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Marsh Arrow-grass

Triglochin palustris

  • Name also: Slender Bog Arrow-grass, Marsh Arrowgrass
  • Family: Arrowgrass Family – Juncaginaceae
  • Growing form: Perennial herb. Rootstock short. With runners, overwintering bud appears on runners in autumn.
  • Height: 5–50 cm (2–20 in.). Stem unbranched, approx. 1 mm (0.04 in.) thick to base.
  • Flower: Regular (actinomorphic), 2–3 mm (0.08–0.12 in.) wide. Tepals 6, like sepals, green. Stamens 6. Pistils 6. Inflorescence long, a lax raceme, flower-stalks almost erect, parallel to flower stem.
  • Leaves: With basal rosette, stalkless, erect. Blade linear, semi-cylindrical, 0.5–2 mm (0.02–0.08 in.) wide.
  • Fruit: Narrowly club-like, 6–9 mm (0.25–0.35 in.) long, schizocarp splitting into 3 from base.
  • Habitat: Shores, springs, swamps, damp meadows, ditches.
  • Flowering time: June–July.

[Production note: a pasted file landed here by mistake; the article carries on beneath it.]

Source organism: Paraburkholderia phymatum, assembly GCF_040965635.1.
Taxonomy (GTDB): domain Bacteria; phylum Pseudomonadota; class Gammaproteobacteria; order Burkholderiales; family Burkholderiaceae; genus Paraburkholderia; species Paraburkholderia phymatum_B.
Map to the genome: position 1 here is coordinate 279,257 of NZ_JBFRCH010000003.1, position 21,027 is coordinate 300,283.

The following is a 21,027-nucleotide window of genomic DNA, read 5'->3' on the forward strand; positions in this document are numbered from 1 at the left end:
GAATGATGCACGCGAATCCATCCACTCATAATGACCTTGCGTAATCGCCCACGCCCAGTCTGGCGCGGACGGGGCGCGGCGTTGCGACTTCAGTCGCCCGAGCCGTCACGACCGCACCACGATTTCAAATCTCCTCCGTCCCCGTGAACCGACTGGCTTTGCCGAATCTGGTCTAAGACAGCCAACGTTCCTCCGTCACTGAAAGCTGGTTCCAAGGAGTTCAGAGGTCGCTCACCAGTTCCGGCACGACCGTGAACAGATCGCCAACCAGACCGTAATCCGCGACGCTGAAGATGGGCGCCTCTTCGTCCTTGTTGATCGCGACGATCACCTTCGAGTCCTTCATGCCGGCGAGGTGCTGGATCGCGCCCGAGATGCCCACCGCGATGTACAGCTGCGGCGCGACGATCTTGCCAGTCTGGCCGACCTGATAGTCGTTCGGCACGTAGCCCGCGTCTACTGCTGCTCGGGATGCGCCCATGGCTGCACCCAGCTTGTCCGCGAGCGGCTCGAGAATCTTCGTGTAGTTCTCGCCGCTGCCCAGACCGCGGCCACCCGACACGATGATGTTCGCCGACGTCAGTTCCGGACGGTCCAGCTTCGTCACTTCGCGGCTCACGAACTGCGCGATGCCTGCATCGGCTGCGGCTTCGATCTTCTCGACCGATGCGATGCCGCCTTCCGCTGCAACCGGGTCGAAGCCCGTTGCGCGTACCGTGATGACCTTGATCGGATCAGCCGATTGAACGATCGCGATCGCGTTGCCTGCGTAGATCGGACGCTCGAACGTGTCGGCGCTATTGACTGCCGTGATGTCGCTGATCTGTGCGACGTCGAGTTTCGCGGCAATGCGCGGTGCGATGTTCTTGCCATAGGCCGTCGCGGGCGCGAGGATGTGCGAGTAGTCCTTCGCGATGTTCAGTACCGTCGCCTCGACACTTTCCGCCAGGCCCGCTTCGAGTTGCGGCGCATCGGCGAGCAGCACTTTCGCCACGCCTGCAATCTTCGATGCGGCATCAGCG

Marsh arrow-grass is in every way more delicate and modest than its relative sea arrow-grass (T. maritima) – and it is also less demanding in relation to its habitat, being happy not just on seashores but also rich lake shores, springs, damp meadows and rich swamps. It also grows in man-made habitats like shoreside meadows, damp fields, beside paths and at the bottom of ditches. Marsh arrow-grass is quite common – indeed it can be quite abundant – across Finland, but it can be easily missed by those whore are not keeping their eyes peeled. It is however easy to recognize: an erect stem, which is terminated in a modest flower, rises out of a leaf rosette formed by narrow, ascending oblique leaves.

Like the other arrow-grasses, marsh arrow-grass is wind-pollinated and flowers in three phases: first the ripe pistils, then the outer stamens open and, as these fall away, finally the inner stamens open. Marsh arrow-grass is very distinctive, and even when it is ripening its seeds it has a long raceme full of erect, narrow, 3-lobed schizocarps. The structure of marsh arrow-grass’s schizocarps is the basis of the species’ scientific name: Triglochin means three tips. The sharp spines on the underside of the carpels easily find their way onto feathers and fur, spreading the species to new habitats.

Other species from the same genus
Other species from the same family

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